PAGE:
Jeremy Lin had a rough start to his tenure with the Houston Rockets.
Houston got off to an 11-12 start, with much of the blame being placed on the point guard. Lin had trouble meshing with his new teammates, especially James Harden. His shooting percentage was under 40 percent, and he was even benched at the end of some games in favor of Toney Douglas.
Now, 27 games into the season, Houston and Lin seem to be turning things around. The Rockets have won their last four contests, and they have been some of the more impressive wins by any NBA team in 2012.
During this winning streak, Houston has beaten first place teams on the road, such as the New York Knicks and Chicago Bulls. They also defeated the 18-7 Memphis Grizzlies by 25 points. None of the games have been close, as the Rockets victories have been by an average of 21 points.
The strong play of Houston has correlated with Lin’s turnaround. The 24-year-old is averaging 18.8 points, nine assists and 59 percent shooting in his last four games -- all well above his season’s average.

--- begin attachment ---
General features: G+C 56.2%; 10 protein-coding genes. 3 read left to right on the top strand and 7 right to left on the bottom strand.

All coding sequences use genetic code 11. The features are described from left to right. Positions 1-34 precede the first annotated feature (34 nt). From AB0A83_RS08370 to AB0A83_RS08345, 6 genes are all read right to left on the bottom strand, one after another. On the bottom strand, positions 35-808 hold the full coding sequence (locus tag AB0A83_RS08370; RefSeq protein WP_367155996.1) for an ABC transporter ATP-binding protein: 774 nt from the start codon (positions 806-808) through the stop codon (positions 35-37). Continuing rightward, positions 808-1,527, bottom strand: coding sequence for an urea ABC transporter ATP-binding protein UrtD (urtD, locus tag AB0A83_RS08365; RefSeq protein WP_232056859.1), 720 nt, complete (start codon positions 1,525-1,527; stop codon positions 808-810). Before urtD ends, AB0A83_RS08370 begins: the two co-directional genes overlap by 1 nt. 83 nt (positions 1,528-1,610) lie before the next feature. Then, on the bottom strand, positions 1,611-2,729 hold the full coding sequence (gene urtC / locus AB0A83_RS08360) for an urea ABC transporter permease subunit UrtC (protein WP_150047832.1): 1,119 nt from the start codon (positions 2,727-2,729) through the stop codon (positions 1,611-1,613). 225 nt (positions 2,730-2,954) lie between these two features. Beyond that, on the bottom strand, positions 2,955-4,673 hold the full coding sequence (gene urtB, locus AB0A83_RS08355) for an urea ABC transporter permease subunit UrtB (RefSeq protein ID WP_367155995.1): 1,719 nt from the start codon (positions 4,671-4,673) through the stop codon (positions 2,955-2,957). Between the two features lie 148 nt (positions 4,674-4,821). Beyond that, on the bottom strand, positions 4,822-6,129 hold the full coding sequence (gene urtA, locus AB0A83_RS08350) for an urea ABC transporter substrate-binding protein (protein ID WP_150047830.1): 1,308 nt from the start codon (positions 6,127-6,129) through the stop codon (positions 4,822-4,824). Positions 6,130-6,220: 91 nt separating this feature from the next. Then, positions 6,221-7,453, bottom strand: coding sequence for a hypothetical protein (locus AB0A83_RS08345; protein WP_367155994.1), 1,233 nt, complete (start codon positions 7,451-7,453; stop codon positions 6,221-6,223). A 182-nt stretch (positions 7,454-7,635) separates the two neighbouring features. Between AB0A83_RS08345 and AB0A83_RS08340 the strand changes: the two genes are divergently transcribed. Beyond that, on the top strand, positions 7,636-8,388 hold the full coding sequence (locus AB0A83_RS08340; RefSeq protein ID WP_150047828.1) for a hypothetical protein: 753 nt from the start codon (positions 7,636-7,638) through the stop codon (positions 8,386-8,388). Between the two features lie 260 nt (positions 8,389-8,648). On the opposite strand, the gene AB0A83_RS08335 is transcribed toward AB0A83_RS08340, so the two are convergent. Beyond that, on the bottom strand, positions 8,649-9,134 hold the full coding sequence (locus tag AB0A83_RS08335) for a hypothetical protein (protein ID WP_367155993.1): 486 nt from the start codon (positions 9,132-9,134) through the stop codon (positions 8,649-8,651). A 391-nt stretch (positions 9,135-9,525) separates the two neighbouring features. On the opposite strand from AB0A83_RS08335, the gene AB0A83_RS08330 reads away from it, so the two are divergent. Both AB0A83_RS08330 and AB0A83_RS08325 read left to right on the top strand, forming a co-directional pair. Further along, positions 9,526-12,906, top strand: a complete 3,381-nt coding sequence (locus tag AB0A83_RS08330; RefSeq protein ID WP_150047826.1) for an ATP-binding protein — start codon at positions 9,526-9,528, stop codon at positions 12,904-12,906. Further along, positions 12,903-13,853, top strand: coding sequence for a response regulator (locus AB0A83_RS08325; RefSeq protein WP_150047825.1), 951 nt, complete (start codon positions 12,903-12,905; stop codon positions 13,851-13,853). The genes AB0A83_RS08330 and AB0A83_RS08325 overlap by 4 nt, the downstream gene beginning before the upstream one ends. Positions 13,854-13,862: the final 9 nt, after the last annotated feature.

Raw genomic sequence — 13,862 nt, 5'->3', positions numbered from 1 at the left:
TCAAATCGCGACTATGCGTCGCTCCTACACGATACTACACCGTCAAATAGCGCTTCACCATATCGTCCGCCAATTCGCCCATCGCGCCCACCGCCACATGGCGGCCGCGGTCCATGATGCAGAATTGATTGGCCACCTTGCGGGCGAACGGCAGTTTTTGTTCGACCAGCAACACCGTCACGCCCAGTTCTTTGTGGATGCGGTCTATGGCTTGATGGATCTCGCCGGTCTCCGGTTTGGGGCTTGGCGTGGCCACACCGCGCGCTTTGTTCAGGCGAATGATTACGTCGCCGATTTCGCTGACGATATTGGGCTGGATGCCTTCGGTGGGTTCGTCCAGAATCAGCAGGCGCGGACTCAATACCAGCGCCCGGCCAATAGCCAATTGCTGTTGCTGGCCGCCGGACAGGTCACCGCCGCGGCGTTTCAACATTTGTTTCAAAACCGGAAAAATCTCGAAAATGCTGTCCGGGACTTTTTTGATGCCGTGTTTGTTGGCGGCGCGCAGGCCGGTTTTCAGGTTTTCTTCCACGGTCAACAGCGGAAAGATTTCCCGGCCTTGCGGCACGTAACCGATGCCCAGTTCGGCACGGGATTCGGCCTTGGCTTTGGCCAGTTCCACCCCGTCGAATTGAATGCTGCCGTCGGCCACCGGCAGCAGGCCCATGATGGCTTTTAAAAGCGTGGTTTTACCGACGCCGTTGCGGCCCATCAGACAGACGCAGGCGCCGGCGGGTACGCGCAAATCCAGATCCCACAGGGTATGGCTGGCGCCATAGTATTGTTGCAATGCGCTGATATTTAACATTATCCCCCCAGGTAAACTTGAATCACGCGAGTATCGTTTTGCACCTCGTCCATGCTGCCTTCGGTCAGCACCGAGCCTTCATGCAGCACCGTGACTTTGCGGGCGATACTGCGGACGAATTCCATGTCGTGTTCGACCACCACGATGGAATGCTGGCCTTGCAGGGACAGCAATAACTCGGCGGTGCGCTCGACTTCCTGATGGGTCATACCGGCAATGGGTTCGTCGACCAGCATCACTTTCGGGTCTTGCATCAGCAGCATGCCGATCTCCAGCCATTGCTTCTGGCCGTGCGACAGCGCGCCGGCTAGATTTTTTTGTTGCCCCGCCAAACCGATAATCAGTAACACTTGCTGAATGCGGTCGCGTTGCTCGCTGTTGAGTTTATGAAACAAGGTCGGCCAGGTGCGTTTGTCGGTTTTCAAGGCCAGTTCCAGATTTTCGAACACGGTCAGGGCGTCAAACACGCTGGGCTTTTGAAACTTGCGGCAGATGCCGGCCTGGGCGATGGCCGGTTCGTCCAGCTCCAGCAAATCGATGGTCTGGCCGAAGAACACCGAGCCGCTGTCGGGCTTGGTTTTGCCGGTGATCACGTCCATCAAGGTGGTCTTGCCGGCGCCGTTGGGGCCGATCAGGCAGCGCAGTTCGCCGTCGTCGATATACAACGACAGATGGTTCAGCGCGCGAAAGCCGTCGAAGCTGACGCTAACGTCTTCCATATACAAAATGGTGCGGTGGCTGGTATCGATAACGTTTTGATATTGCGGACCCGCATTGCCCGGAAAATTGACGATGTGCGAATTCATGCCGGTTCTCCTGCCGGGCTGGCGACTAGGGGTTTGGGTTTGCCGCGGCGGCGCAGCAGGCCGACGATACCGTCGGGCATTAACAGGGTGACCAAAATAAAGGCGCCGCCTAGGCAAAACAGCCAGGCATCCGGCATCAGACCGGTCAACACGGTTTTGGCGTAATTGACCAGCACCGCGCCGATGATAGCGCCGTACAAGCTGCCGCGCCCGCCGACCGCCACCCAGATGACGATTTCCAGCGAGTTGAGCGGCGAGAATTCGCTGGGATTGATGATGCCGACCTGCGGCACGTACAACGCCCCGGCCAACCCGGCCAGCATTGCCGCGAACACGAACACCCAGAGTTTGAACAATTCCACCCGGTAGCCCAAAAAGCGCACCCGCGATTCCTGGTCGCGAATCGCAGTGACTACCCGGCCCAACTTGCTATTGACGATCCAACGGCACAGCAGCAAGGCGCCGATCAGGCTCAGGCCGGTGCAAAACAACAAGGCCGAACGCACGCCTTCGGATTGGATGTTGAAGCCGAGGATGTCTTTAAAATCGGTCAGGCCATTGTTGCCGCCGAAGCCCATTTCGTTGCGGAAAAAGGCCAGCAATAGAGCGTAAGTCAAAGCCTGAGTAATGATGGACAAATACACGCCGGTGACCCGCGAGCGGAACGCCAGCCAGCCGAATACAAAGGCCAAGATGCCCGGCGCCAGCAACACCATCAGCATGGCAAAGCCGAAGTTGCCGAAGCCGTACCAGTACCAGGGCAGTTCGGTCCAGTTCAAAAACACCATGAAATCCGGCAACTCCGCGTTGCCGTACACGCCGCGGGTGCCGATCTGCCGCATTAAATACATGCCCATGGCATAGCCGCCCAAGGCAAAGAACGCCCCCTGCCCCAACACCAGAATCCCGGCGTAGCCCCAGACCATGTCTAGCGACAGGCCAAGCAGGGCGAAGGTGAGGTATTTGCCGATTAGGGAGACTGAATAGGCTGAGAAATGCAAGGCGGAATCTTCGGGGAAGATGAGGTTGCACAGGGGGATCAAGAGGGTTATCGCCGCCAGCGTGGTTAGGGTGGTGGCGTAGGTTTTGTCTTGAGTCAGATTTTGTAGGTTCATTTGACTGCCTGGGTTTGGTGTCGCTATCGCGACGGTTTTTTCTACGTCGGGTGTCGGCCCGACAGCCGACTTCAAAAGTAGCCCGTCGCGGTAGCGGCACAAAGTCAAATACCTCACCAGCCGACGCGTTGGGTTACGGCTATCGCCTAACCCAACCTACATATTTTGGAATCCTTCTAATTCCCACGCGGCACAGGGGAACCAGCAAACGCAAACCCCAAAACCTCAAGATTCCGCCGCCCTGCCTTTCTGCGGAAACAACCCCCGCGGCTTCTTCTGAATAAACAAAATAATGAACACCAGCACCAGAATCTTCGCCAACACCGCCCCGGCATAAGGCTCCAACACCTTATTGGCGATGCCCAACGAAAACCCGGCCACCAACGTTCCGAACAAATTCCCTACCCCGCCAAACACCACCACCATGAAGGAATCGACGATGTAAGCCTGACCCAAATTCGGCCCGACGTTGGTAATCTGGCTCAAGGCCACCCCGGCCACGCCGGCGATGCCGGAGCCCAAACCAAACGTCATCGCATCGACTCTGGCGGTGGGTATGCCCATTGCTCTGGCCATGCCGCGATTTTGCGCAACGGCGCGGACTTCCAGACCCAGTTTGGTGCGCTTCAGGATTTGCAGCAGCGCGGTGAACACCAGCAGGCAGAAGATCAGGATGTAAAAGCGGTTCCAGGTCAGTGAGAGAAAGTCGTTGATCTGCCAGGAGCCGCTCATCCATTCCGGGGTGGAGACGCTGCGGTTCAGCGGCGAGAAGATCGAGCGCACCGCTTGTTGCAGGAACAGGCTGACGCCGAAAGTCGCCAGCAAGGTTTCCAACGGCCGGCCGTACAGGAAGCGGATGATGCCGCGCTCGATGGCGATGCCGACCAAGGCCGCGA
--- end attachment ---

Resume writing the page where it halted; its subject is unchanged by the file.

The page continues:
Harden and Lin are finally learning how to play together. Both players are at their best with the ball in their hands, and struggled on the court together. In the last four games, however, the two have learned to share the ball, and have averaged a total of 50 points per game.
Lin’s hot streak began in New York, where he became an international superstar last season. At the height of “Linsanity,” he had the highest-selling jersey in the league and was the biggest story in the NBA. His run with the Knicks made his return to Madison Square Garden highly-anticipated, and Lin put up a big performance against his former team.
When the Knicks refused to match the Rockets offer sheet to Lin, they traded for Raymond Felton from the Portland Trail Blazers. The combination of Felton and Jason Kidd has taken Lin’s place at point guard in New York, leading the team to a 20-8 record.
While Felton got off to a fast start, he has struggled of late. The 28-year-old missed all of his 15 three-point shot attempts in the last five games, and has failed to total double-digit assists in a game in over month. Felton’s shooting percentage is now lower than Lin’s, at 39.6 percent.
Through the first month of the season, it seemed like the Knicks had made the right decision in letting Lin go. As 2013 approaches, the answer is no longer as clear.